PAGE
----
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Don't use oil spill as excuse to deep-six domestic drilling


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Our view on energy: Don't use oil spill as excuse to deep-six domestic drilling

Updated 13h 25m ago

The easy thing to do after the catastrophic oil spill in the Gulf of Mexico would be to kill President Obama's shiny new plan to expand offshore drilling. Many formerly pro-drilling coastal politicians, from California Gov. Arnold Schwarzenegger to Florida Gov. Charlie Crist, are calling for doing just that.

OPPOSING VIEW: Halt offshore exploration

But parochial interests and short-term thinking are the traditional ruin of U.S. energy policy.

Decades of refusal to expand domestic drilling, or make gasoline more expensive, have left the nation addicted to foreign oil. As pretty much everyone knows by now, this is an invisible, slow-motion disaster that transfers tens of billions of dollars a year to unfriendly regimes and leaves the nation vulnerable to wars and oil shocks.

Meanwhile, decades of refusal to build more nuclear plants, or deal with the waste disposal issue, since the 1979 accident at Three Mile Island have left the U.S. overly dependent on electricity from coal that is dangerous to mine and contributes to climate change.

So as nice as it would be to halt oil exploration along the coastline or in the Alaskan wilderness, years of feckless energy policy have forfeited that luxury. The question now isn't whether to drill, but how to do so more safely, particularly in deep water, while developing clean-energy replacements such as wind, solar and biofuels.

If only that were easy or quick. Alternative energy provides about 6% of transportation fuel. The Energy Information Administration forecasts that 25 years from now, it will provide about 15%. Even if that doubled or tripled, the nation would still need substantial quantities of oil.

About one-third of U.S. oil production comes from the Gulf. Curbing or killing the plan to expand offshore drilling would take off the table an estimated 40 billion to 60 billion barrels of economically recoverable oil — about six to eight years of U.S. consumption at current rates. That oil is needed to help reduce imports and bridge to a time when more planes, trains and automobiles can run on alternative fuels. Currently, of the nearly 250 million cars and trucks on American roads, only about 700,000 run on alternative fuels. Phasing out gasoline-powered vehicles is going to be a long, slow process.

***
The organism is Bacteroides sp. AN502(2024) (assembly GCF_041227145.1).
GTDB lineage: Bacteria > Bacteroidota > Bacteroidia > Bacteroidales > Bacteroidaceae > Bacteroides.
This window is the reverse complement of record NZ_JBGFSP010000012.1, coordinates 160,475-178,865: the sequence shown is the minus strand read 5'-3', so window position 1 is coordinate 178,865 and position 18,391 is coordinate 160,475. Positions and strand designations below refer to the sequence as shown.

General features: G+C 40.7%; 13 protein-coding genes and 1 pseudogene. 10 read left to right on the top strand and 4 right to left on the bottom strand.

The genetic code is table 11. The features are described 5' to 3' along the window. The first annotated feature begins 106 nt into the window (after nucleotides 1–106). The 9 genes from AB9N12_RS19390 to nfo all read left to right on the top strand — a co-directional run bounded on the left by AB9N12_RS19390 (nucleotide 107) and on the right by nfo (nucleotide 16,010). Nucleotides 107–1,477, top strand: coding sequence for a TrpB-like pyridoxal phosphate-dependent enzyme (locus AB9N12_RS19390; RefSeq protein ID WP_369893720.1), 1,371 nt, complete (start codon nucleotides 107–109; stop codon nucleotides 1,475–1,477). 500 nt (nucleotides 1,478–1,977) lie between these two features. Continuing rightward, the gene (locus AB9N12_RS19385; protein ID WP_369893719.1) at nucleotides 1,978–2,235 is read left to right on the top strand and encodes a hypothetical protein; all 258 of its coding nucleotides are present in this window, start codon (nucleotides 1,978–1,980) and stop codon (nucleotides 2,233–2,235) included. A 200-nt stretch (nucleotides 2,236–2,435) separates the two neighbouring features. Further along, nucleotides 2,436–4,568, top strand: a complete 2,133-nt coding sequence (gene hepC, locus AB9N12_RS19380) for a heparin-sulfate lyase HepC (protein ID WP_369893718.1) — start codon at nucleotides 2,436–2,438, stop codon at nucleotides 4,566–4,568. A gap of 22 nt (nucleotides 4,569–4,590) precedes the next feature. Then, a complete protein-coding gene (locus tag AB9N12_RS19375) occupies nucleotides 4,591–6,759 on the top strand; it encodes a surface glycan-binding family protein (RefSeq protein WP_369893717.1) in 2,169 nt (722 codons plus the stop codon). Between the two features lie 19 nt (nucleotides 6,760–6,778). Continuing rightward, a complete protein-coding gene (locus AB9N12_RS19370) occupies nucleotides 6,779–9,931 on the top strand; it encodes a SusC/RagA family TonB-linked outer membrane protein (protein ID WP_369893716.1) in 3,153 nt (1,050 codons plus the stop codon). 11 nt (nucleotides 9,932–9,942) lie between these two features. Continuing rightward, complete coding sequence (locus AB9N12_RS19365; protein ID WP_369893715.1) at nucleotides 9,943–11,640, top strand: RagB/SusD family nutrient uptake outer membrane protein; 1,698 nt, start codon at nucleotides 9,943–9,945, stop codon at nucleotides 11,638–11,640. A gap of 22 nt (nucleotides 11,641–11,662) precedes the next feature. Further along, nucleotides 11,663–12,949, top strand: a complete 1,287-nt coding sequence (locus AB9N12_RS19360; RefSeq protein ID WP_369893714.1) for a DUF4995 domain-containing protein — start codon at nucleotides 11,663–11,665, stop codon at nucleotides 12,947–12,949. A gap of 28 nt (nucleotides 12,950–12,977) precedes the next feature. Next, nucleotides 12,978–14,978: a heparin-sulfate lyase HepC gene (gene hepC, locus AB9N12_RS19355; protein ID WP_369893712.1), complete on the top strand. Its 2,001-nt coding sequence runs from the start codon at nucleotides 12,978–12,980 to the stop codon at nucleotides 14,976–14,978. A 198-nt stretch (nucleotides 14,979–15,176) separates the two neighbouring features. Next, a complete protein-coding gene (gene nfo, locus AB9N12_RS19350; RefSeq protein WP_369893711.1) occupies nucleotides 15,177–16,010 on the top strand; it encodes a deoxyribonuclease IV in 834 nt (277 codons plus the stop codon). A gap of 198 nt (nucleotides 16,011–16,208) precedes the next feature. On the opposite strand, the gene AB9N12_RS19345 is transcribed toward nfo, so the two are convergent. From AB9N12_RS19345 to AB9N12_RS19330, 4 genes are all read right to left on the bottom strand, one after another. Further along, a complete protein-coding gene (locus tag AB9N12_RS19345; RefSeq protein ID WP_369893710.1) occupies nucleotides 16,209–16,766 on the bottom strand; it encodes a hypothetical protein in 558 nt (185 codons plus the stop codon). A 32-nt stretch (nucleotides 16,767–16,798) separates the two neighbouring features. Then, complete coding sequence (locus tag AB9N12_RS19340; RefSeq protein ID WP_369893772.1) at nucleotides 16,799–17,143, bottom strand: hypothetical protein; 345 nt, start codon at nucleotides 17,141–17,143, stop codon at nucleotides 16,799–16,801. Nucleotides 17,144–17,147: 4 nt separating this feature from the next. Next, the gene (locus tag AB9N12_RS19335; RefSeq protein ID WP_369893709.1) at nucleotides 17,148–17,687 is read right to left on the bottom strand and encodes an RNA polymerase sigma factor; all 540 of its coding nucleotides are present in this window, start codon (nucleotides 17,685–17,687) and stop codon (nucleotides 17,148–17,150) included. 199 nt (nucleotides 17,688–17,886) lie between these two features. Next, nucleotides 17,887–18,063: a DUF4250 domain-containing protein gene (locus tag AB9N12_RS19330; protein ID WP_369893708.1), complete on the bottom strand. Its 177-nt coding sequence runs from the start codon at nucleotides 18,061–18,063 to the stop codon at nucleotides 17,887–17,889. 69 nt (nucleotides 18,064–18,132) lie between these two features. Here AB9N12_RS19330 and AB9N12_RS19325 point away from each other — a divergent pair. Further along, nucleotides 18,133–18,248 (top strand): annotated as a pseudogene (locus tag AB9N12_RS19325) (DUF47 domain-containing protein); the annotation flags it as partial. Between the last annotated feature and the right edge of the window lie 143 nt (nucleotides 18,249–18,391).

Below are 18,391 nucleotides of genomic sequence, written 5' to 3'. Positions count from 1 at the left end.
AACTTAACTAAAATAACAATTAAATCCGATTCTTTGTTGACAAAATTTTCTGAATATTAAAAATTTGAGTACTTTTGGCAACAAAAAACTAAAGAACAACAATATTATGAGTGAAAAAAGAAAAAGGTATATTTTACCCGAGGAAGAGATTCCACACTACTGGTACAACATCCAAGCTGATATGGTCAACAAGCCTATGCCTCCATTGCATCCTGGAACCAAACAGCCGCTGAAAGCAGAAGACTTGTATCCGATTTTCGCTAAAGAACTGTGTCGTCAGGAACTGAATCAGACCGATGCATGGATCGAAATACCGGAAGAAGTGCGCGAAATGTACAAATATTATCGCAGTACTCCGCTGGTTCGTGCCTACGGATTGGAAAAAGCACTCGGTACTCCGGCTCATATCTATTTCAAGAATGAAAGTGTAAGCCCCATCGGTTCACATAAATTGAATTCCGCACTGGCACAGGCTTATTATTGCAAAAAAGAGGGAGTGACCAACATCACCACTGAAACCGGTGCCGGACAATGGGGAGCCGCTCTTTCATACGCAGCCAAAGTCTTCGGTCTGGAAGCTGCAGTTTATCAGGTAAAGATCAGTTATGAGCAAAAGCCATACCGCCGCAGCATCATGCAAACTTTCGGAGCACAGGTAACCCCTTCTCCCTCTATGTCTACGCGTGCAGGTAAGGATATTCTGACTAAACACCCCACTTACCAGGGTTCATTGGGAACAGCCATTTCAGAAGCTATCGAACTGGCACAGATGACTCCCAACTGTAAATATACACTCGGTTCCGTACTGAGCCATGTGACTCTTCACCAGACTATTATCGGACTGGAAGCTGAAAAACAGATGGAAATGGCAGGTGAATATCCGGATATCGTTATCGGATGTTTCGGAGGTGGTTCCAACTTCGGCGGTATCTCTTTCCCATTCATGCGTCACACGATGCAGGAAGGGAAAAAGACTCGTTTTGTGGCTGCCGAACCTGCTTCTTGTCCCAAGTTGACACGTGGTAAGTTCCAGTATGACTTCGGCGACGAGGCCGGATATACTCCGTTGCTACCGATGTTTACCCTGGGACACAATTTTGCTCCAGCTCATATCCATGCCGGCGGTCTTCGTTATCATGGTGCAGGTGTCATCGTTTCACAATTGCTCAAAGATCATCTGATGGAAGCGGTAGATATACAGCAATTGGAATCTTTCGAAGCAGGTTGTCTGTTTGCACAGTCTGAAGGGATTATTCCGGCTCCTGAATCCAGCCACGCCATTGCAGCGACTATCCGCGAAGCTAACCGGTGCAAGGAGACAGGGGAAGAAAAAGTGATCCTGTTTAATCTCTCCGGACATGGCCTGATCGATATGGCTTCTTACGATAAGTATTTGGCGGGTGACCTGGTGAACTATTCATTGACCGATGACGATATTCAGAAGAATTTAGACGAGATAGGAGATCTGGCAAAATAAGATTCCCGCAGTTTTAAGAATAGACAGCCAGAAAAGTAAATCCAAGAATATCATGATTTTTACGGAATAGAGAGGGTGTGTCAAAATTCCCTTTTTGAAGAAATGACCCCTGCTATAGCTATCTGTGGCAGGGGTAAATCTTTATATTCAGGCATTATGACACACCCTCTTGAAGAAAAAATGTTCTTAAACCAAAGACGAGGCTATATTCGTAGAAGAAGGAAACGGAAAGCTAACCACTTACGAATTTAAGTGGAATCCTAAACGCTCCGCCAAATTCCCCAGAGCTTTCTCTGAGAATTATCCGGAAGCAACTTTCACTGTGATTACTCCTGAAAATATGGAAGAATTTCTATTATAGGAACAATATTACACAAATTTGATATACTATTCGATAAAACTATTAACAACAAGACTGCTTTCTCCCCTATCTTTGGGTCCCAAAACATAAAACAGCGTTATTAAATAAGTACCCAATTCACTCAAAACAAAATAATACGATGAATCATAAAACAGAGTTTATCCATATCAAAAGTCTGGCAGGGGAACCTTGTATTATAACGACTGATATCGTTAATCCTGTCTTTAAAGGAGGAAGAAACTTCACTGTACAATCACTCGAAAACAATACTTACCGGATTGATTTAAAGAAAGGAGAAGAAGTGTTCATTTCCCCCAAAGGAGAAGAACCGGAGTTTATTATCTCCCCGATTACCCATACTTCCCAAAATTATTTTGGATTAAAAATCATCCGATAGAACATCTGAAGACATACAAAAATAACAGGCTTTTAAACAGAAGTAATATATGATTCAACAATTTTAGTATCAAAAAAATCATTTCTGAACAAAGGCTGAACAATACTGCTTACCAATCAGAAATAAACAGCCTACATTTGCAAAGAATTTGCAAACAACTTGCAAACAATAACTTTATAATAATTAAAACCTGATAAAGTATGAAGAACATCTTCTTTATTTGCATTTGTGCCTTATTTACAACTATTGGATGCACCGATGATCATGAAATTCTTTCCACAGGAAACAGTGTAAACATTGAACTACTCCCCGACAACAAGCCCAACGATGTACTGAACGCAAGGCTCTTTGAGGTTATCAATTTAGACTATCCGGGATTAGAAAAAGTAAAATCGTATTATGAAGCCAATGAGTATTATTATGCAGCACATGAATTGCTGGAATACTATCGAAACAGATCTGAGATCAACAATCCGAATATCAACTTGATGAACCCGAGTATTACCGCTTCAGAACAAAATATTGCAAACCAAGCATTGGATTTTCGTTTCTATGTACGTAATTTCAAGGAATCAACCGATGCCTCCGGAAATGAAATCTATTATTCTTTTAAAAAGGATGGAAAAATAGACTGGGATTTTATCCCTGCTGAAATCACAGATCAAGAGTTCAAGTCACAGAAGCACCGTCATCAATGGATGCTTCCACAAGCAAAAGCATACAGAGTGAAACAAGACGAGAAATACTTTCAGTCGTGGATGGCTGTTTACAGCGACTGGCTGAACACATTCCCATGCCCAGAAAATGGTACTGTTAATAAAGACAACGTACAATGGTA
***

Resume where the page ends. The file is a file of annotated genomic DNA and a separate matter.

Being stuck with petroleum for now, however, doesn't mean pursuing a heedless "drill, baby, drill" policy. The Gulf of Mexico disaster exposed the oil industry's failure to anticipate, and develop a robust response to, a deep-sea blowout.

True, this is the first serious drilling-related spill in U.S. waters since the one off Santa Barbara, Calif., in 1969.But when BP executives say they never could have imagined the sort of accident that occurred nearly three weeks ago in the Gulf, an assertion repeated at Tuesday's finger-pointing congressional hearing into the spill, they are either misinformed or ignorant about their business.

An industry study documented more than 100 cases of blowout-preventer failures in just two years in the 1990s— none as serious as this one, but warning signs nonetheless. Worse, a catastrophic failure in foreign waters should have sounded alarm bells. In 1979, a blowout preventer failed to cut the flow of oil at a Mexican offshore well near the Yucatan Peninsula. That one took about 295 days to control and spilled 140 million gallons of oil into the Gulf of Mexico. (An estimated 4 million gallons have spilled from the Deepwater Horizon accident.)

Before offshore drilling expands, the industry should have to show that it is far better prepared than BP was to deal with accidents, and the government must beef up its oversight. On Tuesday, the administration announced plans to split the Minerals Management Services into one unit to enforce safety rules and a second unit to collect royalties. That would help eliminate the conflict of interest between the agency's dual missions, much as was necessary with federal oversight of the airline industry.

Just as one plane crash doesn't mean that the nation should stop building jetliners and airports, one horrific spill can't be allowed to dictate energy policy for decades. The nation needs the oil. But it can learn from the mess in the Gulf to minimize the chances of anything like it happening again.


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